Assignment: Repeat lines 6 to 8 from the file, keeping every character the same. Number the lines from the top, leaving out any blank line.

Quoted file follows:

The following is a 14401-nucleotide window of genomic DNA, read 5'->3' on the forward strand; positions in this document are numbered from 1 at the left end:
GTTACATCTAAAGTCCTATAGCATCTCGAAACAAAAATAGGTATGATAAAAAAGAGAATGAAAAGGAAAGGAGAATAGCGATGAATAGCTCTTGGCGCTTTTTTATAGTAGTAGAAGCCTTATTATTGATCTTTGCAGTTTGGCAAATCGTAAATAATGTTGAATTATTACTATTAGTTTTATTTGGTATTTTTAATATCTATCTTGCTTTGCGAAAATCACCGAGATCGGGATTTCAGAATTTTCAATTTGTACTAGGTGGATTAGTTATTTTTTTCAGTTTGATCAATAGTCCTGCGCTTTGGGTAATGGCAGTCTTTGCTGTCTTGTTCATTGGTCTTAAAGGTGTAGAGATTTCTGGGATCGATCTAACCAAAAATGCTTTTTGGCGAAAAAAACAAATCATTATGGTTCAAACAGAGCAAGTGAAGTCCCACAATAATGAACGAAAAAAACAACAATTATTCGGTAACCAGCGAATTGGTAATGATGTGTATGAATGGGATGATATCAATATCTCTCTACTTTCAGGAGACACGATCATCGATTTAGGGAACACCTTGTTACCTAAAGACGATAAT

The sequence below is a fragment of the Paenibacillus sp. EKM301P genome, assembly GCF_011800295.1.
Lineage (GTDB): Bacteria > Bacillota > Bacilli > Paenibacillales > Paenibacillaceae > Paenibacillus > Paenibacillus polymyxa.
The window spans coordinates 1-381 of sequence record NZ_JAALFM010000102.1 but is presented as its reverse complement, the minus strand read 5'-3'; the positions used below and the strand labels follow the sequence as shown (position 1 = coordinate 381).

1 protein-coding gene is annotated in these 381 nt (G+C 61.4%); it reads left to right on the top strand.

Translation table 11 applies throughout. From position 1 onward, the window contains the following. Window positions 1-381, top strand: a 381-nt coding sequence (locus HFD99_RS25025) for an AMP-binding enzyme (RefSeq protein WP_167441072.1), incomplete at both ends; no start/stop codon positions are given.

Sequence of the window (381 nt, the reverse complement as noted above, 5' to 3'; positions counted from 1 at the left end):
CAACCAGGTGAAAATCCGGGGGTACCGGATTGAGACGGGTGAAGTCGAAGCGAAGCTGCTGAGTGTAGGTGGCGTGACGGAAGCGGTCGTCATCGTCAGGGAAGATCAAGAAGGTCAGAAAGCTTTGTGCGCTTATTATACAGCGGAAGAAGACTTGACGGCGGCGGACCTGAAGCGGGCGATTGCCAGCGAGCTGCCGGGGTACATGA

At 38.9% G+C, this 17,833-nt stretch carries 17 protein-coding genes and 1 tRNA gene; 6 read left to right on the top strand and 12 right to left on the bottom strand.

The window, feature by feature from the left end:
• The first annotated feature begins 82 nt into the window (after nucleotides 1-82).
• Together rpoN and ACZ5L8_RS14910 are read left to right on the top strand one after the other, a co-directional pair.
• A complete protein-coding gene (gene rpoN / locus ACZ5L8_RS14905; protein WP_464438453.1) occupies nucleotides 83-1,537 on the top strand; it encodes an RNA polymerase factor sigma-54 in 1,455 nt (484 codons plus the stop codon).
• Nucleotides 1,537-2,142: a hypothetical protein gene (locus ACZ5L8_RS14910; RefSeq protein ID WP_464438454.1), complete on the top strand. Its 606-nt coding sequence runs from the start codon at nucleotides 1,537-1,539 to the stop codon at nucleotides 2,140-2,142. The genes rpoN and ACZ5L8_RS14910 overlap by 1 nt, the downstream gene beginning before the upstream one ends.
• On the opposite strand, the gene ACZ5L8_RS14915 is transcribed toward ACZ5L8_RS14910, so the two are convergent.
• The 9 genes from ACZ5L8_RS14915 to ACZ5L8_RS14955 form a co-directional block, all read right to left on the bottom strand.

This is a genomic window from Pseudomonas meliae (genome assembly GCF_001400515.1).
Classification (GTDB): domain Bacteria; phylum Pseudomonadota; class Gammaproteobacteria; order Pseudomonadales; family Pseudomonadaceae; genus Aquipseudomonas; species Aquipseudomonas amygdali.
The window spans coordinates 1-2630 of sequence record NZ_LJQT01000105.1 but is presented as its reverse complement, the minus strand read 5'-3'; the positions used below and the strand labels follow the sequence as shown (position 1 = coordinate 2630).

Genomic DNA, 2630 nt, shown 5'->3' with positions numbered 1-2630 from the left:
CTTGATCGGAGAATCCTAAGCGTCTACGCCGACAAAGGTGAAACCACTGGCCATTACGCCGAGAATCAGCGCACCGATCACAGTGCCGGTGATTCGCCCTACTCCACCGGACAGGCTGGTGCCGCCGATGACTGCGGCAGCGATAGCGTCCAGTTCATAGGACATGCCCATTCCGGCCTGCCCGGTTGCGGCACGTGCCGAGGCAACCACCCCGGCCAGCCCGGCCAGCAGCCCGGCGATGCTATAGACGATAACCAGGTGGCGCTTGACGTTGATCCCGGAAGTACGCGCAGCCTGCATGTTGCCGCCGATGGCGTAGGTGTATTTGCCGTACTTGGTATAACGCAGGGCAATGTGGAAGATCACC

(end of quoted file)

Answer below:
1 protein-coding gene is annotated in these 381 nt (G+C 61.4%); it reads left to right on the top strand.

Translation table 11 applies throughout. From position 1 onward, the window contains the following. Window positions 1-381, top strand: a 381-nt coding sequence (locus HFD99_RS25025) for an AMP-binding enzyme (RefSeq protein WP_167441072.1), incomplete at both ends; no start/stop codon positions are given.

Sequence of the window (381 nt, the reverse complement as noted above, 5' to 3'; positions counted from 1 at the left end):